scorecardCapitol police officers are suing Trump for January 6, but they could be facing an uphill battle in court
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Capitol police officers are suing Trump for January 6, but they could be facing an uphill battle in court

Kelsey Vlamis   

Capitol police officers are suing Trump for January 6, but they could be facing an uphill battle in court
PoliticsPolitics3 min read
U.S. Capitol Police officers push back rioters who were trying to break into the U.S. Capitol on Jan. 6, 2021, in Washington.    Jose Luis Magana/AP Photo
  • Several police officers who defended the Capitol on January 6 are suing former President Trump.
  • They're seeking monetary damages, arguing Trump was responsible for physical and emotional injuries.

Around 140 police officers were assaulted at the Capitol on January 6, according to the Justice Department. More than 225 defendants have been charged with assaulting, resisting, or impeding them.

None of those charged are former President Donald J. Trump.

But lawsuits filed by at least a dozen law enforcement officers argue the former president is responsible for physical and emotional injuries they experienced that day at the hands of a pro-Trump mob.

The latest lawsuits were filed last week, around the one-year anniversary of the attack.

On Tuesday, three officers filed lawsuits accusing Trump of aiding and abetting the attack, saying they were still experiencing insomnia, tinnitus, and slurred speech. Another officer filed a lawsuit on Thursday saying Trump "directed the mob" that gave her a traumatic brain injury and forced her to take a year off work.

As the lawsuits pile up – many seeking monetary damages – it may be difficult to actually get Trump to pay up, legal experts told Insider.

Government officials typically have immunity from civil lawsuits

"One of the main hurdles they really have to get over is presidential immunity," Matthew Barhoma, a Los Angeles appellate attorney with Barhoma Law, PC, told Insider. "You're suing someone who has immunity for things he's done while in office."

Because Trump was president at the time of the attack, he could be protected under the legal principle of qualified immunity, which shields government officials from civil lawsuits. However, qualified immunity applies to actions taken by an official as part of their duties. Which means it could be argued the rally Trump spoke at prior to the attack falls outside of immunity. However, Barhoma said "presidential immunity is a pretty strong bar" to clear.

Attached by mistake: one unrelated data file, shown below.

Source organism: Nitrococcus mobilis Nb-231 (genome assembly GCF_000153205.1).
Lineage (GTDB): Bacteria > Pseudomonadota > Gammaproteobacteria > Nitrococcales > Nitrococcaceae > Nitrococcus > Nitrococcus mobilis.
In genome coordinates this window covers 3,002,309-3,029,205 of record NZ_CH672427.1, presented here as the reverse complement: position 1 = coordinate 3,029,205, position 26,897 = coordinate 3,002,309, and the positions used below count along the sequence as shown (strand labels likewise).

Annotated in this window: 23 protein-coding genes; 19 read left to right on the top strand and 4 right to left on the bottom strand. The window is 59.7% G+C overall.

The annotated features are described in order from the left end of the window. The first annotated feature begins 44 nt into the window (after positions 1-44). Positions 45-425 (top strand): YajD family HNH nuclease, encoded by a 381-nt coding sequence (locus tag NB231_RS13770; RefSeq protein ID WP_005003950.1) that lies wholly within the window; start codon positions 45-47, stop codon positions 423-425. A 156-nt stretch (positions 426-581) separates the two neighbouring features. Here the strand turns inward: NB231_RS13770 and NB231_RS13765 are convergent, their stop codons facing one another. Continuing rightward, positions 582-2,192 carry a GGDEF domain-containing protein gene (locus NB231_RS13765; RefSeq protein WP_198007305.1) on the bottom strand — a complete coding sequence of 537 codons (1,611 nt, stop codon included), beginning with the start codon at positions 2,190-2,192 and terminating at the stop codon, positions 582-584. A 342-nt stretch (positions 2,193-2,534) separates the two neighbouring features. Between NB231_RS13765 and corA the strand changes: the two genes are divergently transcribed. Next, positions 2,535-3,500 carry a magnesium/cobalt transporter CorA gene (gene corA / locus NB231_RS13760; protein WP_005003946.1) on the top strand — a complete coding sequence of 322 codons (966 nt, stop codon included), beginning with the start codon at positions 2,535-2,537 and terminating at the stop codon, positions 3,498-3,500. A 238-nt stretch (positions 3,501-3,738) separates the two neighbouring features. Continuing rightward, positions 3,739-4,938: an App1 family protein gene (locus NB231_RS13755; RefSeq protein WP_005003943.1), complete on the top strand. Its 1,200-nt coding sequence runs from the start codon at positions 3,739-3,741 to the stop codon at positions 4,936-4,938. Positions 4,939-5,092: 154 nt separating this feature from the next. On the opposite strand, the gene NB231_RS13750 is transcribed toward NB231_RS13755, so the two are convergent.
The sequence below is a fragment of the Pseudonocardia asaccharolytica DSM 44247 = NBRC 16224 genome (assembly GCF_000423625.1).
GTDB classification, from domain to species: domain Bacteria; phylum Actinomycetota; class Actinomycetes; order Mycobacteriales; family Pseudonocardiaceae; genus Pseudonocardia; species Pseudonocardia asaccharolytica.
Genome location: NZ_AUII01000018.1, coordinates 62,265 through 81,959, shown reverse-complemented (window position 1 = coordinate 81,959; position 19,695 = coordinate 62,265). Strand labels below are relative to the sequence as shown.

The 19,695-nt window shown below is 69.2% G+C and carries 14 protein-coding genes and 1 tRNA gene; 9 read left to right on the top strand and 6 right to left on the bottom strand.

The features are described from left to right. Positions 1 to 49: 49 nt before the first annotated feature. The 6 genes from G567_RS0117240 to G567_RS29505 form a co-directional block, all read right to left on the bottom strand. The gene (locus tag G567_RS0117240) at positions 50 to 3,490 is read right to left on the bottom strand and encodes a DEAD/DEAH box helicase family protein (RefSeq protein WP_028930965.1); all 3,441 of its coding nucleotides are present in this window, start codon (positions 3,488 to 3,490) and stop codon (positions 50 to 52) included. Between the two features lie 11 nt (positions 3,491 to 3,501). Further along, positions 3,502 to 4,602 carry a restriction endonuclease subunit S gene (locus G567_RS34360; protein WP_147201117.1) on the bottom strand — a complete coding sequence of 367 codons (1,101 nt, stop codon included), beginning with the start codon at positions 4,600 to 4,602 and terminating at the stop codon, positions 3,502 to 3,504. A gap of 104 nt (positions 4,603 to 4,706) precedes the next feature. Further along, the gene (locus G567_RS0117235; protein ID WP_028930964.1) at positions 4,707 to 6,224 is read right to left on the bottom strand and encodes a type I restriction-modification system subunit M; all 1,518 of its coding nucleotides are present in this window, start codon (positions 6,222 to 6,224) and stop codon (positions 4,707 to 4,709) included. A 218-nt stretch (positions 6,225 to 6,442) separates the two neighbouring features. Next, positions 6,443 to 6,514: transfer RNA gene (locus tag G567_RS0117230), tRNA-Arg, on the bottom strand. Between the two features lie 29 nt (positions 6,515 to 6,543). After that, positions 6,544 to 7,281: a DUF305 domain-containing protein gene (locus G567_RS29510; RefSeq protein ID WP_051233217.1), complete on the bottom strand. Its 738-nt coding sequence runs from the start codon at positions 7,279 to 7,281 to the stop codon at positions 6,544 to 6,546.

In addition to immunity, the other argument Trump's lawyers will likely make to get cases tossed is forseeability, according to Neama Rahmani, the president of West Coast Trial Lawyers and a former federal prosecutor.

Forseeability in personal injury law refers to whether or not a person could have reasonably foreseen what would happen as a result of their conduct. Rahmani said the lawyers will likely argue the assault of officers was a criminal act and not a foreseeable consequence of Trump's actions or remarks.

Connecting the dots between Trump's comments and the assaults could be difficult

On top of two good legal defenses, Rahmani said he's not sure cases could successfully argue Trump's conduct provoked the assaults.

"There may be many things he said that were inappropriate, but proving, as a matter of law, that he was encouraging people to attack Capitol police officers, I think it's going to be a legal hurdle," Rahmani said.

Rahmani said lawyers for the officers would have to go line by line with Trump's comments and directly connect them to attacks on police.

During the rally before the attack, Trump said comments like "if you don't fight like hell, you're not going to have a country anymore." But he also said: "I know that everyone here will soon be marching over to the Capitol building to peacefully and patriotically make your voices heard."

Making the connection between these comments and the assaults could be "a little bit of a logical leap," Rahmani said.

But Trump could still be liable for damages

One thing working in favor of the officers, however, is the fact that Washington DC, is a "joint and several liability" jurisdiction, which means even if a jury finds Trump only slightly responsible for the assaults, he could still be liable for the full extent of the damages.

"If the former president is one percent at fault, the officer can collect 100% of the damages from him," Rahmani said. He said that's likely a big reason why Trump is named in the lawsuits – he has deeper pockets than the actual assailants.

Ultimately, both Barhoma and Rahmani agreed the lawsuits against Trump face an uphill battle in court, but they also stressed the cases were unique.

"If I had to guess, I think he will be successful in getting the lawsuits against him dismissed, but it could easily go either way," Rahmani said. "There's really no precedent for this."